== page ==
Disruptive students ‘tied to chairs’

Disruptive students ‘tied to chairs’

Teachers are tying disabled students to chairs or locking them in isolated rooms, a Senate inquiry has heard.

On Monday, Labor senator Sue Lines, who chaired a recent Senate inquiry into disabled students, called for extra funding to help schools better support students with complex needs.

“Bullying is rife for children with disability,” she said.

“There are isolated incidents of children being treated cruelly. Parents are battling to get their children into a school and, if they do go to school, it’s often for half a day.”

Lines also outlined allegations of disruptive students being tied to chairs or locked in isolation rooms.

In one instance, it was alleged that a 15-year-old disabled boy had been left to watch the film Finding Nemo while a teacher taught the rest of the class.

Fiona Forbes, Australian Special Education Principals Association (ASEP) president, told The Australian that while disabled students need to be cared for at school, teaching them was just as important.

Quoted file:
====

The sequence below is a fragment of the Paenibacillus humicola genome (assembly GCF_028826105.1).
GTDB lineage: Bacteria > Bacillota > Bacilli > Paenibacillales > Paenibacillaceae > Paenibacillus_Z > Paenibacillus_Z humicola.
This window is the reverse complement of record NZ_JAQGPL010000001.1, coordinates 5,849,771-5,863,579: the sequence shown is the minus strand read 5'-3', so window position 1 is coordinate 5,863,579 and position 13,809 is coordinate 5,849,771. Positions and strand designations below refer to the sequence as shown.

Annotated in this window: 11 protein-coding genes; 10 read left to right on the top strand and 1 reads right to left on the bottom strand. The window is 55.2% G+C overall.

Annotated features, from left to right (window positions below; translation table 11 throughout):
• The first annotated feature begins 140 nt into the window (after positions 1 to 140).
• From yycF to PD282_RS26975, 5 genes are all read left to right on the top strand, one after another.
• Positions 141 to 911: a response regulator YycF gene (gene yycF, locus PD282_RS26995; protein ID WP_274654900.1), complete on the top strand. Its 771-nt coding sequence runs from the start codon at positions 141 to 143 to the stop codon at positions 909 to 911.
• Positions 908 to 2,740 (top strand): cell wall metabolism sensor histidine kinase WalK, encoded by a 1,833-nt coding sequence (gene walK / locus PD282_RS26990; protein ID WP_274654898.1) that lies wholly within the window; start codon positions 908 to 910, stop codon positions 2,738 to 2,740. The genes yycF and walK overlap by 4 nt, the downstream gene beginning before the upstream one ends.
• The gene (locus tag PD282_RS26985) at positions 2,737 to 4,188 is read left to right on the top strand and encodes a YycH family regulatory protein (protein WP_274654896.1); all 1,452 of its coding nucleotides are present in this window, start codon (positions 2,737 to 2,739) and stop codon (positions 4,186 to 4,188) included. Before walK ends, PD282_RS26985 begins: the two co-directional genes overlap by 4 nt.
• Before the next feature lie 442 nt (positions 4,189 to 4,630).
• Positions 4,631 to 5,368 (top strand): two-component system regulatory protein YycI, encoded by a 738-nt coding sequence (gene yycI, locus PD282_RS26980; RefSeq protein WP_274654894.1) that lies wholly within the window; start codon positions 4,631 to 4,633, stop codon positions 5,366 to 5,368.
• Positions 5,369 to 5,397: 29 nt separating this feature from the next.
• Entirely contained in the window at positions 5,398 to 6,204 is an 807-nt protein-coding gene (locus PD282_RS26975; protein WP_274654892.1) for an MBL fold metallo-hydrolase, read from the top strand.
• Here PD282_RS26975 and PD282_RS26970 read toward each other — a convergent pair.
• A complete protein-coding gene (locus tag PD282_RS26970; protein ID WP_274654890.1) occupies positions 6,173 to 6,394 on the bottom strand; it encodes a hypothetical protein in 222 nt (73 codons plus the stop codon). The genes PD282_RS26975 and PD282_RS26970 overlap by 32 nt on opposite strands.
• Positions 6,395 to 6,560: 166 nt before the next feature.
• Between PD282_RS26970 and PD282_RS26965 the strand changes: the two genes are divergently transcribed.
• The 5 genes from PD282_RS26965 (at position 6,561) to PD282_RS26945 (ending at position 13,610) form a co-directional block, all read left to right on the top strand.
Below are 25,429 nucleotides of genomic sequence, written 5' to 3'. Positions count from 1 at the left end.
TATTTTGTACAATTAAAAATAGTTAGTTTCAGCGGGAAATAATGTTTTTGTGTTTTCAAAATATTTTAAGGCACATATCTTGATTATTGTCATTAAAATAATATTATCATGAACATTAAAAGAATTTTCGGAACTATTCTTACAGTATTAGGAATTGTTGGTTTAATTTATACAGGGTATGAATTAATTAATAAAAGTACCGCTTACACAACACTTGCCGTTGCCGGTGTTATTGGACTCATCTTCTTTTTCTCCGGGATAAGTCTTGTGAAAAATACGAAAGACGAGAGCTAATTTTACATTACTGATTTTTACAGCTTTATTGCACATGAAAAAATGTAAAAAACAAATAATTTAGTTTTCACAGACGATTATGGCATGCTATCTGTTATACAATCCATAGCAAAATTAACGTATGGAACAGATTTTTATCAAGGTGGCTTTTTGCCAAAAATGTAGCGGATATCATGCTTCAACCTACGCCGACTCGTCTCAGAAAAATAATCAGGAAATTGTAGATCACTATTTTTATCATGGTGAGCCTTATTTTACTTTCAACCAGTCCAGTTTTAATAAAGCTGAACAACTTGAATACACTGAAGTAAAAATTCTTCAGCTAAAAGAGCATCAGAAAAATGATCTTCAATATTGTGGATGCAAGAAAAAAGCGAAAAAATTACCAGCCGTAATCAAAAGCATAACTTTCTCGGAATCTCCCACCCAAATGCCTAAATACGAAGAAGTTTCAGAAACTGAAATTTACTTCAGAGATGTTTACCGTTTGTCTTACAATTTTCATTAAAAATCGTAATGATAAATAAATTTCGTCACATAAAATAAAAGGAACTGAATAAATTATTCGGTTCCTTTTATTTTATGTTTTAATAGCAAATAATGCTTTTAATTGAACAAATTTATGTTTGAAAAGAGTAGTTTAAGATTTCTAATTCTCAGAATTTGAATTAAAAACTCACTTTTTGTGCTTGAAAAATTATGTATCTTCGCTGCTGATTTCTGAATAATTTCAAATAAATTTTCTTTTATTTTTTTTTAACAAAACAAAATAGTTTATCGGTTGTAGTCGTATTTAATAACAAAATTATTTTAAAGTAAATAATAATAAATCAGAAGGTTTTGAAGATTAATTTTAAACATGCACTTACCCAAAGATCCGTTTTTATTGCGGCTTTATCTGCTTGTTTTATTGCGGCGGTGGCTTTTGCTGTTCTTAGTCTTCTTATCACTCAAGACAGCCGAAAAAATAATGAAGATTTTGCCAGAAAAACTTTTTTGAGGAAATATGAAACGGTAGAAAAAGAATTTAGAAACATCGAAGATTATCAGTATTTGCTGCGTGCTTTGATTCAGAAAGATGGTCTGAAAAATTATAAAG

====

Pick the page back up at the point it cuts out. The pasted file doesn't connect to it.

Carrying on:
However, she added that disabled students did not always receive the funding allocated to help them as it was “sometimes absorbed into schools or education departments”.

“I don’t think the funding is transparent enough,” she said.

This week, the Australian Education Union (AEU) warned that unless more support was provided, half of all students with a disability would be left ill-equipped for work and life.

“The situation where less than half of students who need funded support in our schools are getting it must not be allowed to continue,” AEU federal president, Correna Haythorpe, said in a statement.

She added that while 13% of students needed better disability support, government funds were only reaching about 6.2%.